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Oh come on, I like fires! If you're going to get ne more excited about a bunch of guys killing them you'll need to make them more believable, more empathic than these lukewarm 'heroes'. Just a load of propaganda and true heroes which some firemen are don;t need Hollywood to make their case.
Good performances and some terrifically thrilling set-pieces can really carry a movie like this along. Not to say that this is bad one,but it is hindered by the script with its melodrama & predictability (most of the time) - 6.5/10
Despite some 90's blockbuster melodrama, some predictable plot points, and a few weaker links, this is still a solid film. I recently rewatched it and while the legendary special effects and stunts are still real standouts, this love letter to firefighters is even more endearing in a post-9/11 world. The love interest storylines are truly secondary to the love and trust of the firefighters' brotherhood.
Highlights for me (besides the epic special effects) were creepy Donald Sutherland and an under-utilised Robert De Niro. I could watch an entire film about De Niro's fire investigator Rimgale.
You We Go Backraft Amazing Movie Can't wait for Backdraft2
The best thrilling movie ever made!
The special effects are spectacular.
I disagree with the pro critics. This IS a deep film and the acting is magnificent. Backdraft not only has great special effects; it also has character development and profound moments. This is one of those rare movies that stands the test of time. I have probably watched it 6-7 times. I always cry at the end. I don't know where Backdraft falls in my top 50 films of all time but it definitely belongs in that group.
A frightening firefighter thriller.
Ron Howard pays tribute to how dangerous firefighters' work is constantly, while also creating a unique arsonist investigation thriller. The fire is real for most of the movie and the special effects still look realistic. Non-stop action and intense situations leads Backdraft to memorable greatness. Howard directs Backdraft with a sincere respect and reverence for firefighters and it shows with every scene. You understand the sacrifice firefighters and their families make in the service of their community's safety.
Backdraft has one of cinema's greatest casts. Kurt Russell, William Baldwin, Scott Glenn, Robert De Niro, Jennifer Jason Leigh, Rebecca De Mornay, and Donald Sutherland round out Backdraft's stellar ensemble. Everyone is believable and plays a key role for either the narrative or character development.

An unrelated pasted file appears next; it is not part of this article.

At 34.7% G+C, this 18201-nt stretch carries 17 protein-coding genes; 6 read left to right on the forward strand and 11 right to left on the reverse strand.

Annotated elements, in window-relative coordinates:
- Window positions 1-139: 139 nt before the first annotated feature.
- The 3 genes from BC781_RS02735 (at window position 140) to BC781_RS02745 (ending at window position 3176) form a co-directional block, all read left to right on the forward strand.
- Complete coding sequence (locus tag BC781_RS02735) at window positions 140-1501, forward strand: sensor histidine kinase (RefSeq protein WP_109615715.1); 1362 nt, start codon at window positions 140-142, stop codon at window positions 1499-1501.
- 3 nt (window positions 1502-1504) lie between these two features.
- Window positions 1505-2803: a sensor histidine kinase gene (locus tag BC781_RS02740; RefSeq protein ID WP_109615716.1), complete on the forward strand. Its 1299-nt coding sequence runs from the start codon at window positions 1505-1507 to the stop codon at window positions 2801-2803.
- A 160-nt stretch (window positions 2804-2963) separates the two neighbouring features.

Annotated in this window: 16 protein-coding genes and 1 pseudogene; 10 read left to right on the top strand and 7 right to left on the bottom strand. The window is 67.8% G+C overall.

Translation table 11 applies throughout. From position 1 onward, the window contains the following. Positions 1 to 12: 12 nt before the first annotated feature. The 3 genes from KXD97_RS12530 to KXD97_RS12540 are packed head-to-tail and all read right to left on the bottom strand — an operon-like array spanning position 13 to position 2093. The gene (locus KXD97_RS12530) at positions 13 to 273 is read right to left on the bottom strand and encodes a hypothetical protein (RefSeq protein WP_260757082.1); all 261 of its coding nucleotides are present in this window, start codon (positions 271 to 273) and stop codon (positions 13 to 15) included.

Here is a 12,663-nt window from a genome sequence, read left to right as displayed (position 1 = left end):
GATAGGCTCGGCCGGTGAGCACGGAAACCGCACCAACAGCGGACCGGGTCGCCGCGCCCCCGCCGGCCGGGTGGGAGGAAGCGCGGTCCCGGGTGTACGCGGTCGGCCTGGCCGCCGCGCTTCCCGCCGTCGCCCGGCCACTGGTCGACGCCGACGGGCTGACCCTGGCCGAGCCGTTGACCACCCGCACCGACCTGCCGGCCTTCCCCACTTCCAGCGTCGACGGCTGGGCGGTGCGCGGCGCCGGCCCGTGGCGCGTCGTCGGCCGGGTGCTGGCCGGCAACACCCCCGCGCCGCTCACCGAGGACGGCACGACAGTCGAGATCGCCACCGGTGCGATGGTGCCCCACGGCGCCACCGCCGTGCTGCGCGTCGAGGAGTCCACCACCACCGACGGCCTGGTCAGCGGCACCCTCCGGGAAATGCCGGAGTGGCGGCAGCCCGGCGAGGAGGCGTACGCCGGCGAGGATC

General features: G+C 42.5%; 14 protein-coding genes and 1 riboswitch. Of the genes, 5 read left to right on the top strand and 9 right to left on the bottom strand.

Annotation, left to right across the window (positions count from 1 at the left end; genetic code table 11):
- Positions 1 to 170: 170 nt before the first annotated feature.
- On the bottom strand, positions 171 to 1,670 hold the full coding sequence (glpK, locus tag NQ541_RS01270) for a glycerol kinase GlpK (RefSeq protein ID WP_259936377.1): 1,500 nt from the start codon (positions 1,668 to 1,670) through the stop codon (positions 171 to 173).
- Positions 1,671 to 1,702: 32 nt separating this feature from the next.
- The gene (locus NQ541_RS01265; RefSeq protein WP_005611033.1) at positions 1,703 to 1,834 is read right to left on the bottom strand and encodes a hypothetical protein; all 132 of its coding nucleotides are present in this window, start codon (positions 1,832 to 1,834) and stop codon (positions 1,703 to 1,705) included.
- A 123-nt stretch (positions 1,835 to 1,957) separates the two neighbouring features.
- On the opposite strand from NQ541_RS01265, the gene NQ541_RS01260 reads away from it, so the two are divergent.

Hans Zimmer's score is quite unnerving and intense. He sets the tone and atmosphere for each scene with a suspenseful soundtrack or an inspiring theme to jump into the fire with these characters.
All in all, Backdraft is as emotionally harrowing and scary as when it first released. Check out Backdraft.
Great, super visceral 90's blockbuster thriller, in which firefighting is shown as a near mythical battle between good and evil, the good being Kurt Russel being more of a man than any of us will ever be and that most forgotten of Baldwins, William, who is kind of a useless drip in this film and makes you realise why he kind of vanished. The evil is of course the fire itself, fascinatingly presented here as pretty much a living, breathing, malignant entity, that seems to growl and hiss and crawl. This is such a wonderfully overblown movie, it's one of those gloriously overproduced 90's big budget movies, where all the money is up there on screen and everything looks slick as fuck, meaty and fantastic. The practical pyrotechnic effects and stunt work are extraordinary, there's no other way to describe it, everything looks so real and dangerous, with flames rolling off the lead actors themselves, who (very visibly) performed many of their own stunts. It's cool how many different kinds of movie they pack into one, it is, varyingly action movie, a detective thriller, a murder mystery, a conspiracy thriller, a "Point Break with fire" drama and, with how they represent the fire, pretty much a monster movie all in one. It's great entertainment, with a brass and swagger that more movies now could use. Also, i know i said before, but the action sequences and fiery set pieces are just incredible to behold.
It tends to get a bit sappy and cliche, but it's still a damn fine movie. It highlights the different aspects of firefighting and the heroism and comradery within that field. One of Howard's more entertaining movies.